APRIL 18, 2012
I am a minor figure for whom no God waits …
— Derek Raymond’s Detective Sergeant in How the Dead Live
THOUGH MOSTLY UNKNOWN IN THE STATES outside of an obsessive cult following, the late British crime novelist Derek Raymond’s work is widely read and appreciated around the world — and especially in France, where the author lived for many years. In the U.K., this “Godfather of British Noir” has had a profound influence on today’s vanguard of dark crime; David Peace, Ian Rankin, Ken Bruen, Cathi Unsworth, and many others have expressed their debt to him and his controversial “Factory” novels, which have just been reissued in the United States by Melville House. The first four books — He Died with His Eyes Open (1984), The Devil’s Home on Leave (1985), How the Dead Live (1986), and his masterpiece, I Was Dora Suarez (1990) — appeared last fall, and this month sees the first U.S. publication of the fifth and final book, Dead Man Upright (1993). Notorious for their graphic depictions of violent crime, Raymond’s Factory novels are often brutal and uncompromising, yet they contain extraordinary empathy and compassion. These remarkable books defy easy classification, and they are long overdue for discovery by American readers.
Raymond was born Robert William Arthur “Robin” Cook in 1931. Although he came from a wealthy London family, he quickly abandoned a life of privilege for one of adventure and crime. The young Cook walked away from Eton, preferring to consort with the villains and con men whose lives would later provide material for his work. Cook’s wanderings took him to America, where he worked as a waiter, and to Spain, where he was thrown in prison for publicly mocking Franco. Back in Britain, he fronted bogus companies for several high-profile East End gangsters. (Cook’s criminal exploits are recounted in detail in his 1992 memoir, The Hidden Files, which is itself deserving of a reissue.) Cook began his literary career by writing pornography, but soon turned his natural talent to a succession of darkly comic novels. The Crust on Its Uppers (1962), his first published work, is a scathing satire on Britain’s class system. Like Cook, the novel’s anonymous narrator (who writes from prison) has forsaken his posh background and embraced a life of crime. Involved in various petty schemes, from counterfeiting to fencing stolen goods, our man presents a colorful and vivid tale of class relations and underworld adventure in swingin’-sixties London. The narrative is told in a rich and sometimes challenging patois, with heavy Cockney rhyming slang, and features a glossary at the back. The book, which enjoyed modest success, was followed by several others in the same vein, including Legacy of the Stiff Upper Lip (1969), Private Parts in Public Places (1969), and The Tenants of Dirt Street (1972).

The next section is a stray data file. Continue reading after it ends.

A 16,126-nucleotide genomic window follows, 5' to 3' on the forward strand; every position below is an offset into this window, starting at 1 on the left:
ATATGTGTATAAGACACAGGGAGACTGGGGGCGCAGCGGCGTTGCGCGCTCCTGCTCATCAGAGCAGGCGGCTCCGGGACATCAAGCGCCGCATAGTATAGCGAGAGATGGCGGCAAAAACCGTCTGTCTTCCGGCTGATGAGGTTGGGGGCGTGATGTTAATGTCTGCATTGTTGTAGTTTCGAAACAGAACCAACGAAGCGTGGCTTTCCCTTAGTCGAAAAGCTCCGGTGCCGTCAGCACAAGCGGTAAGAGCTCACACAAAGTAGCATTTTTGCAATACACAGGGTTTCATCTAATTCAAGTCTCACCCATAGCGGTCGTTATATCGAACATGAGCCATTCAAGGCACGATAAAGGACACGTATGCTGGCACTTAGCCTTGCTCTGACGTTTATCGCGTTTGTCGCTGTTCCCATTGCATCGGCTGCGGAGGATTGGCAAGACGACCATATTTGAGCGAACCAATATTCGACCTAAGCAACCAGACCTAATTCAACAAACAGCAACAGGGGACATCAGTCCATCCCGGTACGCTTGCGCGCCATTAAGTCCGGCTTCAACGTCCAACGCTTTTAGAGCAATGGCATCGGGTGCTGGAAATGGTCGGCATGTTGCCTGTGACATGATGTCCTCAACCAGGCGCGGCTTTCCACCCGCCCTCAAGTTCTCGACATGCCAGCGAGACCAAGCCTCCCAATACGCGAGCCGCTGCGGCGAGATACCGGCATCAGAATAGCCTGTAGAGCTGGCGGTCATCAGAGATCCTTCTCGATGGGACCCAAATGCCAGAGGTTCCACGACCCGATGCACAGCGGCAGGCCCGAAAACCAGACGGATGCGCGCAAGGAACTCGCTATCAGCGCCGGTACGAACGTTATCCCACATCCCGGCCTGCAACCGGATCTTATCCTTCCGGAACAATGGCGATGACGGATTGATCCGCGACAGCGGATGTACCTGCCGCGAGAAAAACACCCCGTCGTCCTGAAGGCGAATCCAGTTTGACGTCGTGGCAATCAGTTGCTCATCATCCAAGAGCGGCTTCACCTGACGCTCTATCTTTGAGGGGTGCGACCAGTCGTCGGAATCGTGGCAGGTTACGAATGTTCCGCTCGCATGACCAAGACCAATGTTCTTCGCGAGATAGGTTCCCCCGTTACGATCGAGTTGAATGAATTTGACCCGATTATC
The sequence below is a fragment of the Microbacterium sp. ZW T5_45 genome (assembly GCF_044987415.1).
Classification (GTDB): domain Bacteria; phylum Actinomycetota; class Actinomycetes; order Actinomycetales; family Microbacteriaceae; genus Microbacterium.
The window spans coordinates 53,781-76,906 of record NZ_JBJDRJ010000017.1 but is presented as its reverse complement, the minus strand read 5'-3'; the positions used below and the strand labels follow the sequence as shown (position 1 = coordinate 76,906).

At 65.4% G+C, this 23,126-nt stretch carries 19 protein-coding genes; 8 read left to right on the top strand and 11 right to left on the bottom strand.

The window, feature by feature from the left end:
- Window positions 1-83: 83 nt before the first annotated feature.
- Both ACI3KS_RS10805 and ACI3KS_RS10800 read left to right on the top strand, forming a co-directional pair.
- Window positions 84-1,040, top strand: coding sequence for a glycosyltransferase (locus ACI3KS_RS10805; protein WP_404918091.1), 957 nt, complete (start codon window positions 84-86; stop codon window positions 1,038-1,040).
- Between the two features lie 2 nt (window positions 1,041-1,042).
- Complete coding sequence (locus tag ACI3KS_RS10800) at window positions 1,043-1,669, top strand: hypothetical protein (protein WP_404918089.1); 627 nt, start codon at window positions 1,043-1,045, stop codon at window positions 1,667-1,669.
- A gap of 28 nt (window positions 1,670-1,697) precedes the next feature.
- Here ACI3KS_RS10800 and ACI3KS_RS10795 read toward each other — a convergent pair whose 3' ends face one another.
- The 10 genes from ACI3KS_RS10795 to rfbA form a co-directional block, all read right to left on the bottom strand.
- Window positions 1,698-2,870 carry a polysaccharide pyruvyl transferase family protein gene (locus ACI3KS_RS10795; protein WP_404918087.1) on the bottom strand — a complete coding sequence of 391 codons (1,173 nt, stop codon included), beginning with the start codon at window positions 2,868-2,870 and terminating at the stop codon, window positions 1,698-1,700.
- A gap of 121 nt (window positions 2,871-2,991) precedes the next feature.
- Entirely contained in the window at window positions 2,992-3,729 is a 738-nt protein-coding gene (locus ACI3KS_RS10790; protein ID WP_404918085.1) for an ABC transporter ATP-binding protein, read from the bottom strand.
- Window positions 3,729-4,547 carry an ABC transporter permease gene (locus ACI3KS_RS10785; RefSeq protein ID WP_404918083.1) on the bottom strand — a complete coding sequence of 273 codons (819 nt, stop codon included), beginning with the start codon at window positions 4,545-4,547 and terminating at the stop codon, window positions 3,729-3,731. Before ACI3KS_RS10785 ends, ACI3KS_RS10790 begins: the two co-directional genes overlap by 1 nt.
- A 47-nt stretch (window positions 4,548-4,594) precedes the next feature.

By the early 1970s, Cook’s literary career had stalled, but his criminal activities had attracted notice, making it impossible for him to remain safely in the U.K. He slipped off the grid to France, where he spent much of the next decade doing manual labor on a vineyard. After years away from writing, Cook began to work on an entirely new kind of novel, one that would focus more on the victims of violent crime than on its perpetrators. He Died with His Eyes Open (1984), the first in his Factory series, would exemplify what the author termed the “black novel” in his memoir:
The black novel is mankind driven to madness in a bar or in the dark; it describes men and women whom circumstances have pushed too far, people whom existence has bent and deformed. It deals with the question of turning a small frightened battle with oneself into a much greater struggle — the universal human struggle against the general contract, whose terms are unfulfillable, and where defeat is certain.
Cook’s new work owed more to American hardboiled fiction and to the social realism of WWII-era British writers Patrick Hamilton and Gerald Kersh than it did to the popular U.K. crime writers of the day. As he prepared to shop the manuscript around to publishers, he had to contend with an annoying logistical problem: during his time away from writing, an American novelist named Robin Cook had published a series of bestselling medical mysteries, including the hit Coma (1977), which had been adapted for the screen. Combining the names of two deceased friends, Cook came up with the pseudonym “Derek Raymond.”